1. What motivated you to write your book, to force you from taking an idea or experience and turning it into this book? I never wanted to humanize the WASPy Long Island families that I grew up around. From my experience, money can buy classism, but certainly not common courtesy. Why should I empathize with anyone in that world? Writing this fictional family helped me understand that people are who they are, because of where they came from. This story isn’t meant to demonize anyone—and it’s certainly not meant to put them on a pedestal. It’s meant to help us understand where an outdated American mentality forms, and how fragile it has become.
2. What is it about and who is it for? My book is a fictional family-drama contemplating (and often poking at) the downfall of white, aristocratic American ideals, through the death of a blue-blooded family’s final heir. While this story tackles serious issues, it’s for anyone who wants a good cry and, well, a good laugh.
3. What takeaways might the reader be left with after reading it? I want my readers to see a piece of themselves in these characters.
4. How did you decide on your book’s title and cover design? I was always taken aback by the unnecessarily cold and exclusionary nature of the people I grew up around on the North Shore of Long Island. So what would they be like at a funeral? I chose this cover as a nod to The Great Gatsby, and to represent the all-seeing eyes of a broken legacy.
5. What advice or words of wisdom do you have for fellow writers? Don’t fear what people think about you or your work.
6. What trends in the book world do you see -- and where do you think the book publishing industry is heading? Unfortunately, we’re fighting a million different entertainment mediums. From TikTok, to Instagram and Snapchat … I’m just waiting for the next instant gratification monster risen from the depths of the Metaverse. Due to our deteriorating attention spans, we want quick and captivating. Therefore, I feel the publishing industry is on the cusp of quality over quantity content … cue the novella! If it’s written well, it will sell.
7. What challenges did you overcome to write this book? I had major difficulties channeling my inner child to write Brookes’s POV in the final chapter. I took a ton of time chatting with friends and family to figure out this blockage. I realized it was simple: I didn’t want to deal with her again! Do any of us really want to relive our awkward teen years? However, this was a challenge I needed to face, not only for the completion of my book, but for myself. Brookes is a culmination of my younger self as well as a few people I grew up with; sure, we all sucked, but I’m glad I took the time to understand us through my writing.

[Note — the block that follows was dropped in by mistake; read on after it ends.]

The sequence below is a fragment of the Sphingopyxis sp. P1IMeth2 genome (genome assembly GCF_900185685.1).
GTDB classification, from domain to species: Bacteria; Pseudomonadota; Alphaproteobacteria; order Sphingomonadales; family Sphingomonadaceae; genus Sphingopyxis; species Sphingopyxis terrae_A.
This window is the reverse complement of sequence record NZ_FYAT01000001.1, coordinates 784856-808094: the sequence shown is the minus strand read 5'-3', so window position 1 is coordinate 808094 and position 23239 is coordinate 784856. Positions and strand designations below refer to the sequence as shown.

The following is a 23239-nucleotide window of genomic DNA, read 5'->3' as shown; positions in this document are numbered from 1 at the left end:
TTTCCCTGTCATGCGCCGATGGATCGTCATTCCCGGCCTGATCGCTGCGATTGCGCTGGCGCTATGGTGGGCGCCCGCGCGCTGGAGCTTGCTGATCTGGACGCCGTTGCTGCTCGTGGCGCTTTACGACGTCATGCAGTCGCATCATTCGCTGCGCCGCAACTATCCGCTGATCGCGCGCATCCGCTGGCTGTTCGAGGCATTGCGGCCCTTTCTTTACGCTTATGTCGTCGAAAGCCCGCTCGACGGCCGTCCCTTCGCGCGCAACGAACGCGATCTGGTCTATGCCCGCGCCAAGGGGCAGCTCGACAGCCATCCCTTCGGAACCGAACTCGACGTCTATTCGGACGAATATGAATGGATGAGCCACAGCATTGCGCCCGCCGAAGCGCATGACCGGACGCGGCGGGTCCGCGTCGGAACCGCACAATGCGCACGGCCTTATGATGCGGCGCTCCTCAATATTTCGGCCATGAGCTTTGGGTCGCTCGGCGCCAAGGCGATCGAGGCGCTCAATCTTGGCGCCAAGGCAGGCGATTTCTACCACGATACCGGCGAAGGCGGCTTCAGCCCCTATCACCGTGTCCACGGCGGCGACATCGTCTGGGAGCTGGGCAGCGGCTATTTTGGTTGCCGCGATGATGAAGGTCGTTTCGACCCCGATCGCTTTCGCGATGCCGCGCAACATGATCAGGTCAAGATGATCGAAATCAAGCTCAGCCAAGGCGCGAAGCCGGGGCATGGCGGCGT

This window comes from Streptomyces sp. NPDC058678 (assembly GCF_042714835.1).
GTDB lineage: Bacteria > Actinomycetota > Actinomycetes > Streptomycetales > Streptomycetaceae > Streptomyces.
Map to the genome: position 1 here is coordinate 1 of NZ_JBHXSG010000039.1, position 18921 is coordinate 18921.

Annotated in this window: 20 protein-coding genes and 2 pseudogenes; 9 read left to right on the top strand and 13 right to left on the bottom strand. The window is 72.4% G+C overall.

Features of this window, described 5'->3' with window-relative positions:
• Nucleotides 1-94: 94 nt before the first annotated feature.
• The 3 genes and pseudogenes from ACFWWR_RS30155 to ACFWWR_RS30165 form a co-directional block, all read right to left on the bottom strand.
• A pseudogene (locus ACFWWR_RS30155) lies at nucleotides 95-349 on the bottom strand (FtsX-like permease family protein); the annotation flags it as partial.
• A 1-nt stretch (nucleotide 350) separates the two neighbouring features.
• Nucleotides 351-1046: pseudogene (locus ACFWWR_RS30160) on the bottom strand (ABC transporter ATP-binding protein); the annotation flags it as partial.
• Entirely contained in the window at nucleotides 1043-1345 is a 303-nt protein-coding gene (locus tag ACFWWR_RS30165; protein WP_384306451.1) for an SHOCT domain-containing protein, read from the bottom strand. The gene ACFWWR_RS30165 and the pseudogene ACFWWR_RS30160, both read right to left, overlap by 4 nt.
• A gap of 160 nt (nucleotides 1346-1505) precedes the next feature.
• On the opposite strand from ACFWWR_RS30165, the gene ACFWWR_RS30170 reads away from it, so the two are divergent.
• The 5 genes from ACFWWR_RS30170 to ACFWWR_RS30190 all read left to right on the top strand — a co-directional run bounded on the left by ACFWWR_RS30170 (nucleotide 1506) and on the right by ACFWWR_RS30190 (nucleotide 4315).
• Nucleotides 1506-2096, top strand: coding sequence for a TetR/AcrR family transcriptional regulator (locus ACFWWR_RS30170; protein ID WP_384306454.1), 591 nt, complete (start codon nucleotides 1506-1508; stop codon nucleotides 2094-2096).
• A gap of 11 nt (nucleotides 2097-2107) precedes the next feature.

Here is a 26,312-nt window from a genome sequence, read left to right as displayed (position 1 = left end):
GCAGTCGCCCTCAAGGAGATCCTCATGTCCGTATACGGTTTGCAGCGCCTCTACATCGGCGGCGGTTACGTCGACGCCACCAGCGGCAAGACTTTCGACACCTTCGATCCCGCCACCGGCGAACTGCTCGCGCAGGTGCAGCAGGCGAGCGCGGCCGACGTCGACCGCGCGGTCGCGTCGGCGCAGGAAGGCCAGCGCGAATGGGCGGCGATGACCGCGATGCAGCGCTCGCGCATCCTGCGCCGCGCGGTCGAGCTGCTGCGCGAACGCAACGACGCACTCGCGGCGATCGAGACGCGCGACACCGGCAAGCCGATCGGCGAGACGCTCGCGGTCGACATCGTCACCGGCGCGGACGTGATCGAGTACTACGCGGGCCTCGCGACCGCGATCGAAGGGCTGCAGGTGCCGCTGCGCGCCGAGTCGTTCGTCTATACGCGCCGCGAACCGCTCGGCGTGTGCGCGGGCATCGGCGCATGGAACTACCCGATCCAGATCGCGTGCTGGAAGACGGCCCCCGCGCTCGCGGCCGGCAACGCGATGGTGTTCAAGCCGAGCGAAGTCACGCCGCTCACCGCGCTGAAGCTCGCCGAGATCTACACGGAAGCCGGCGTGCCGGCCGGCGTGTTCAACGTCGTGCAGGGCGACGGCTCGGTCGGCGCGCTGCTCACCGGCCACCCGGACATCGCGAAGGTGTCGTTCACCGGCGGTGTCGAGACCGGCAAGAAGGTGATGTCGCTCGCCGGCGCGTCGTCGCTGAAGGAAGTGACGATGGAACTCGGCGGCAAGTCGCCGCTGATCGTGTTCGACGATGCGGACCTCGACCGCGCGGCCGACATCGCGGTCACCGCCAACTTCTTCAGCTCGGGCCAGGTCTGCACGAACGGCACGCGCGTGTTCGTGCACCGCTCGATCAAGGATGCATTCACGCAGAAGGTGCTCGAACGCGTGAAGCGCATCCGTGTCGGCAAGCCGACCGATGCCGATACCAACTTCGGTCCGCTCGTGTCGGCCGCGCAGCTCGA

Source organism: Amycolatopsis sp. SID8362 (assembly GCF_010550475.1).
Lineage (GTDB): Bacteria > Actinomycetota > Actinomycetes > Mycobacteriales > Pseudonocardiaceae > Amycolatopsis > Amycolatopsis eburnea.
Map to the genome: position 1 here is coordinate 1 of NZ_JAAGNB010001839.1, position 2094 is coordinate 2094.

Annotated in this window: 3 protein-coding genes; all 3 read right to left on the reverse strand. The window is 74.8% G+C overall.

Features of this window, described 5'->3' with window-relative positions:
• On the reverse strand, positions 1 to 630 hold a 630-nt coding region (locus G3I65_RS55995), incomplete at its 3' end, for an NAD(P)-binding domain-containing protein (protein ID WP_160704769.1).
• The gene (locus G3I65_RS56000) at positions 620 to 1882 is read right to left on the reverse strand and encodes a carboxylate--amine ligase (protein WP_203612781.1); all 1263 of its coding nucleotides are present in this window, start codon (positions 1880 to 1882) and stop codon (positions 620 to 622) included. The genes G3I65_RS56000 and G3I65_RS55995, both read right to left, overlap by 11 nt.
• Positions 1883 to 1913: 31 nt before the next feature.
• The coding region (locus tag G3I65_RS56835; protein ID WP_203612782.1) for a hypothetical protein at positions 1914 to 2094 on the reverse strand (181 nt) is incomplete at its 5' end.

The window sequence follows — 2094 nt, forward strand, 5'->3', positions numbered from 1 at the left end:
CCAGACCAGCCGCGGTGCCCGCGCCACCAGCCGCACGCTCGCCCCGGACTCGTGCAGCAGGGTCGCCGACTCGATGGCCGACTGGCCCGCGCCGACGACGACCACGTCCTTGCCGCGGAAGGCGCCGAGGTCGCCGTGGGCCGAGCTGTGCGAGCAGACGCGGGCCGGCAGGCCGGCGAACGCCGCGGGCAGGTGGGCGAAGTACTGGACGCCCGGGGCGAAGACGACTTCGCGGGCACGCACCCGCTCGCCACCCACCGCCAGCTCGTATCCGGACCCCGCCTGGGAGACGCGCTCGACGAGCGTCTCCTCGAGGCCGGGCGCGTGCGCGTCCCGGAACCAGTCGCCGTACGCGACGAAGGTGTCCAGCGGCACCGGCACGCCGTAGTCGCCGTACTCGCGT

8. How would you describe your writing style? Descriptive and honest.
9. If people can buy or read one book this week or month, why should it be yours? My book makes you empathize with people you would normally scoff at. For example, my friend and I once argued about comparing hardships. I told her, “I’m hurting deeply over XYZ, but there’s people who suffer far worse.” So she responded with an analogy: “A billionaire in a hot car cruises down the street near a child on a tricycle, and suddenly, they both break down to the side of the road. The car sits big and expensive beside the tiny child in an ordinary tricycle. However, they are both broken, and they are not moving forward.”
About The Author: Shelby Renjifo is a screenwriter and
novelist who grew up in Glen Cove, New York, and is a graduate from Emerson
College. Shelby recently released her critically acclaimed novella “A Wasp at a
Funeral,” and has a portfolio of screenplays currently in different stages of
production. She is also diligently working on her first novel. No matter the
writing medium, she hopes to use her voice to unite others through art. She can
be reached at Instagram: shelbyrenjifo or LinkedIn: https://www.linkedin.com/in/shelby-renjifo/
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